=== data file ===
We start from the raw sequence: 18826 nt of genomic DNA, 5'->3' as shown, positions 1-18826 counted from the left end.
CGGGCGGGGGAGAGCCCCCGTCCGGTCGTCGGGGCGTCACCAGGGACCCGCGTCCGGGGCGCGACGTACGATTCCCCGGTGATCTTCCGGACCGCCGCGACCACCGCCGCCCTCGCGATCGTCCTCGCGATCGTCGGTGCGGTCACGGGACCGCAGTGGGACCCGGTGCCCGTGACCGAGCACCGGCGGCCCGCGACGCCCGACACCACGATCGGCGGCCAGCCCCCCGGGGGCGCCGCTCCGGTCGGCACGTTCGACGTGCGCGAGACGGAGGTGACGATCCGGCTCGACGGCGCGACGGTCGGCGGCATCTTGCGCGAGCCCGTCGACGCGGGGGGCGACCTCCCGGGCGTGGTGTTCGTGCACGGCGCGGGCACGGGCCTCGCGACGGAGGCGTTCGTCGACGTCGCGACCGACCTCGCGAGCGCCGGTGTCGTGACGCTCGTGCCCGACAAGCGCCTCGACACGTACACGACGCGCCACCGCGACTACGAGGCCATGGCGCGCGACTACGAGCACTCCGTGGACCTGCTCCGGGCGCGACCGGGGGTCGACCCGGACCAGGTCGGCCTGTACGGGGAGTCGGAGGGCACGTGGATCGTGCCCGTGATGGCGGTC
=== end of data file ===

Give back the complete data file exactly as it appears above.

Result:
We start from the raw sequence: 18826 nt of genomic DNA, 5'->3' as shown, positions 1-18826 counted from the left end.
CGGGCGGGGGAGAGCCCCCGTCCGGTCGTCGGGGCGTCACCAGGGACCCGCGTCCGGGGCGCGACGTACGATTCCCCGGTGATCTTCCGGACCGCCGCGACCACCGCCGCCCTCGCGATCGTCCTCGCGATCGTCGGTGCGGTCACGGGACCGCAGTGGGACCCGGTGCCCGTGACCGAGCACCGGCGGCCCGCGACGCCCGACACCACGATCGGCGGCCAGCCCCCCGGGGGCGCCGCTCCGGTCGGCACGTTCGACGTGCGCGAGACGGAGGTGACGATCCGGCTCGACGGCGCGACGGTCGGCGGCATCTTGCGCGAGCCCGTCGACGCGGGGGGCGACCTCCCGGGCGTGGTGTTCGTGCACGGCGCGGGCACGGGCCTCGCGACGGAGGCGTTCGTCGACGTCGCGACCGACCTCGCGAGCGCCGGTGTCGTGACGCTCGTGCCCGACAAGCGCCTCGACACGTACACGACGCGCCACCGCGACTACGAGGCCATGGCGCGCGACTACGAGCACTCCGTGGACCTGCTCCGGGCGCGACCGGGGGTCGACCCGGACCAGGTCGGCCTGTACGGGGAGTCGGAGGGCACGTGGATCGTGCCCGTGATGGCGGTC